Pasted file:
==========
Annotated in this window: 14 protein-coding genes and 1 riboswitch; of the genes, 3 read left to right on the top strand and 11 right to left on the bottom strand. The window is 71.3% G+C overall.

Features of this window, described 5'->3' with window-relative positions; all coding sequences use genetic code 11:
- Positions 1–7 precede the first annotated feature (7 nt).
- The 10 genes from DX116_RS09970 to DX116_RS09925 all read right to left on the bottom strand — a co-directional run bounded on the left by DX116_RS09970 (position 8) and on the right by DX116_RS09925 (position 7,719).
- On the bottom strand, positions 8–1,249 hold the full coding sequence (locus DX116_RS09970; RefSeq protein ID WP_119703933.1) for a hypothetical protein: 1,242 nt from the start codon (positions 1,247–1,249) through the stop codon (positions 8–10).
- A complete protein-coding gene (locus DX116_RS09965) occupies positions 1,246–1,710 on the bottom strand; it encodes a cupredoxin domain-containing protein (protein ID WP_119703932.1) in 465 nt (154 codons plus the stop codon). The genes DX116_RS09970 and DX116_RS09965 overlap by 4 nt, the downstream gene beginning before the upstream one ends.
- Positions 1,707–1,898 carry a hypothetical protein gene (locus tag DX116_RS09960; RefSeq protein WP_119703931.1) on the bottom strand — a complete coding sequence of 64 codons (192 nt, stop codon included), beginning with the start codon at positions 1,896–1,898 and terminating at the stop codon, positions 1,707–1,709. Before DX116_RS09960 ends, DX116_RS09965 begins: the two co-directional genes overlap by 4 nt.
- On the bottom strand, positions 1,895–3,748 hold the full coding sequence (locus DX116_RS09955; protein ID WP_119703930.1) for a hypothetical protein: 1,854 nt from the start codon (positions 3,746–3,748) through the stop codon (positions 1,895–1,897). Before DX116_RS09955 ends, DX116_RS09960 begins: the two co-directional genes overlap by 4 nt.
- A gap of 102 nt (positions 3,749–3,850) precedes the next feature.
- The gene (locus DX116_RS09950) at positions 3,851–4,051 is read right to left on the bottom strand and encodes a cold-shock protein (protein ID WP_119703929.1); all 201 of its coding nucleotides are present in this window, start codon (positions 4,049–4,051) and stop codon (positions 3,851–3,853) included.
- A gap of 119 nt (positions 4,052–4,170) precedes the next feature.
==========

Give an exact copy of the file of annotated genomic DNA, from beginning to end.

Annotated in this window: 14 protein-coding genes and 1 riboswitch; of the genes, 3 read left to right on the top strand and 11 right to left on the bottom strand. The window is 71.3% G+C overall.

Features of this window, described 5'->3' with window-relative positions; all coding sequences use genetic code 11:
- Positions 1–7 precede the first annotated feature (7 nt).
- The 10 genes from DX116_RS09970 to DX116_RS09925 all read right to left on the bottom strand — a co-directional run bounded on the left by DX116_RS09970 (position 8) and on the right by DX116_RS09925 (position 7,719).
- On the bottom strand, positions 8–1,249 hold the full coding sequence (locus DX116_RS09970; RefSeq protein ID WP_119703933.1) for a hypothetical protein: 1,242 nt from the start codon (positions 1,247–1,249) through the stop codon (positions 8–10).
- A complete protein-coding gene (locus DX116_RS09965) occupies positions 1,246–1,710 on the bottom strand; it encodes a cupredoxin domain-containing protein (protein ID WP_119703932.1) in 465 nt (154 codons plus the stop codon). The genes DX116_RS09970 and DX116_RS09965 overlap by 4 nt, the downstream gene beginning before the upstream one ends.
- Positions 1,707–1,898 carry a hypothetical protein gene (locus tag DX116_RS09960; RefSeq protein WP_119703931.1) on the bottom strand — a complete coding sequence of 64 codons (192 nt, stop codon included), beginning with the start codon at positions 1,896–1,898 and terminating at the stop codon, positions 1,707–1,709. Before DX116_RS09960 ends, DX116_RS09965 begins: the two co-directional genes overlap by 4 nt.
- On the bottom strand, positions 1,895–3,748 hold the full coding sequence (locus DX116_RS09955; protein ID WP_119703930.1) for a hypothetical protein: 1,854 nt from the start codon (positions 3,746–3,748) through the stop codon (positions 1,895–1,897). Before DX116_RS09955 ends, DX116_RS09960 begins: the two co-directional genes overlap by 4 nt.
- A gap of 102 nt (positions 3,749–3,850) precedes the next feature.
- The gene (locus DX116_RS09950) at positions 3,851–4,051 is read right to left on the bottom strand and encodes a cold-shock protein (protein ID WP_119703929.1); all 201 of its coding nucleotides are present in this window, start codon (positions 4,049–4,051) and stop codon (positions 3,851–3,853) included.
- A gap of 119 nt (positions 4,052–4,170) precedes the next feature.